The average American spends about 25 hours a year mowing their lawn. That’s about 25 mowings that take 1 hour each.
Of course, this is an average that includes Americans in southern Florida who mow their lawns year-round, and Americans in northern states who mow their lawns during a much shorter growing season.
In Levittown, one of America’s first suburbs, homeowners were required to sign contracts saying they would mow their lawns at least once a week between April 15 and November 15 – dates that line up with Levittown’s growing season. This meant that the homeowners had to mow their lawns at least 35 times a year.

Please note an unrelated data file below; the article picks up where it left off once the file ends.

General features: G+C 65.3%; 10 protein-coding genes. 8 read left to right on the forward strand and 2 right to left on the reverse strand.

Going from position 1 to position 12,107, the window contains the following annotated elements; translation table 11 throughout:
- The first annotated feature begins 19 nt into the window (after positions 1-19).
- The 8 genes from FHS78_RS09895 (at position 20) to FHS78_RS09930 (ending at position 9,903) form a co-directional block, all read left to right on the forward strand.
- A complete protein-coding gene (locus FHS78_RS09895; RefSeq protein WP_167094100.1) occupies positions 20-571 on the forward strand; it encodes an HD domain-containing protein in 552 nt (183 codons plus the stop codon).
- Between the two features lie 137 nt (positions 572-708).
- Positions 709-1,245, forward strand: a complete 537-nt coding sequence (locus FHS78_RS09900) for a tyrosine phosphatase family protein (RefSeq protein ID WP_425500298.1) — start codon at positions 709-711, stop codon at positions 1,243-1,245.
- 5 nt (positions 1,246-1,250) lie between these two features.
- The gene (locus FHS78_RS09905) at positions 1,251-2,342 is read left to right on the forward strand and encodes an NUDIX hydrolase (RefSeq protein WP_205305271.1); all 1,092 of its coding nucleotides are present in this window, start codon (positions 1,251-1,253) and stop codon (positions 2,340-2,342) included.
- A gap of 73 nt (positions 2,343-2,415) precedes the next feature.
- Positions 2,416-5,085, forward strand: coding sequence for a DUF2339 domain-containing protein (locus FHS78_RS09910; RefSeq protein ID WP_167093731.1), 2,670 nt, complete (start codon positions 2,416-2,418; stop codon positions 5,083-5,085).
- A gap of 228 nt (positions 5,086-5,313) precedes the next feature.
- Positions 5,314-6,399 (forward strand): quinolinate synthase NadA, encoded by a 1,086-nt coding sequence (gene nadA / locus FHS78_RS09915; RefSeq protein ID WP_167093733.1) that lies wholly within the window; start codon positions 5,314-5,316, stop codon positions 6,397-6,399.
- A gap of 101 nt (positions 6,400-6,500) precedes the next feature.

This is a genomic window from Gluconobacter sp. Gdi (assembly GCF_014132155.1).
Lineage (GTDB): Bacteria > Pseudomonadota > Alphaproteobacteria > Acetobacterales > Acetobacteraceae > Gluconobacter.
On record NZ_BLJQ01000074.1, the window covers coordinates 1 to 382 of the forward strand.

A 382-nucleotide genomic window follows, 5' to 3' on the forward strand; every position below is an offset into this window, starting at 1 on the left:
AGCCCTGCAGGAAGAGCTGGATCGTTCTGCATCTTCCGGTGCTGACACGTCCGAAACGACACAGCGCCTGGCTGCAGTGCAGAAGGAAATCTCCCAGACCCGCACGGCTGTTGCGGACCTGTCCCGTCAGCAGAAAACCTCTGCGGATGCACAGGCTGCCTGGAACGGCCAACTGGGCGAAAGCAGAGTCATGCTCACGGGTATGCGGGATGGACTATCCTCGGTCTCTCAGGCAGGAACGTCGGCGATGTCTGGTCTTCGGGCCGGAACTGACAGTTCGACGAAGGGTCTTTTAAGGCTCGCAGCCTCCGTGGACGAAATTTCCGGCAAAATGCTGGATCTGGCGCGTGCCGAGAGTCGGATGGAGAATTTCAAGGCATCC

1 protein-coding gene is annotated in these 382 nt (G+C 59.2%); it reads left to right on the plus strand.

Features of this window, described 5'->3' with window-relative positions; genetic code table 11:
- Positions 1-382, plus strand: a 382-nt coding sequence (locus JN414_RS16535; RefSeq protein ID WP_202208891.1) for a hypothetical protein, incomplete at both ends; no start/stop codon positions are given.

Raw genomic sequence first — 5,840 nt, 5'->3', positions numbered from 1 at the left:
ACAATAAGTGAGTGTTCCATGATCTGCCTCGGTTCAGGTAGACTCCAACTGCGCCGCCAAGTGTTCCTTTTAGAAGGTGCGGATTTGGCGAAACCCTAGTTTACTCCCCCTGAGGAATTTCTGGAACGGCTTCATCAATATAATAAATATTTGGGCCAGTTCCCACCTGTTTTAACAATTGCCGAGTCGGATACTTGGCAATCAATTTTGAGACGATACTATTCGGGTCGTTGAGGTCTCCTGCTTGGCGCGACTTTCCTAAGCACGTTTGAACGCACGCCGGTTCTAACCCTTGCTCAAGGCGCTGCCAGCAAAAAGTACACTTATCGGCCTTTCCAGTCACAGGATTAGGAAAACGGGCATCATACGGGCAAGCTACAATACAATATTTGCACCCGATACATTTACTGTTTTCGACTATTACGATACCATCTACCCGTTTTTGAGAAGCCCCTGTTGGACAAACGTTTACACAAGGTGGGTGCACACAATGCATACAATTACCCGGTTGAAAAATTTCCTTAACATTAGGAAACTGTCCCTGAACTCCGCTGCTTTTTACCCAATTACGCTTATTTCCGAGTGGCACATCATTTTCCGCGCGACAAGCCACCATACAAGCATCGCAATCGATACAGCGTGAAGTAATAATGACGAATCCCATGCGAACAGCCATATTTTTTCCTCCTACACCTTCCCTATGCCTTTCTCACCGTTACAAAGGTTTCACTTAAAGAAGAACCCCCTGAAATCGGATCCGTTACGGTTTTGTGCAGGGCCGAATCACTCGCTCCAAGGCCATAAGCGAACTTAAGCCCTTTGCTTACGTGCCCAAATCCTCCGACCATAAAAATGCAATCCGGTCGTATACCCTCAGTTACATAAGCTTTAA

Madison’s growing season is 83 days shorter than Levittown’s, lasting only from mid-May through late September. And, Madison has no requirement that homeowners have or mow a lawn. Yet, some in Madison choose to mow their lawns from mid-March through early December.
Mowing causes grass to grow faster. In other words, the more you mow your lawn, the more you have to mow your lawn.
Grass that is unmown, however, grows for a few weeks in the late spring, reaches a height of about two feet, and then dies back. If we tolerate tall grass for a couple of months in the summer, we can have short grass the rest of the year by mowing just once in the early fall.
Finally, we can plant slow-growing “eco-grasses” that remain short year-round with just two or three annual mowings – or we can seed our yards with dwarf mondo grass, a cultivar that resembles more common lawn grasses but never grows more than three inches tall.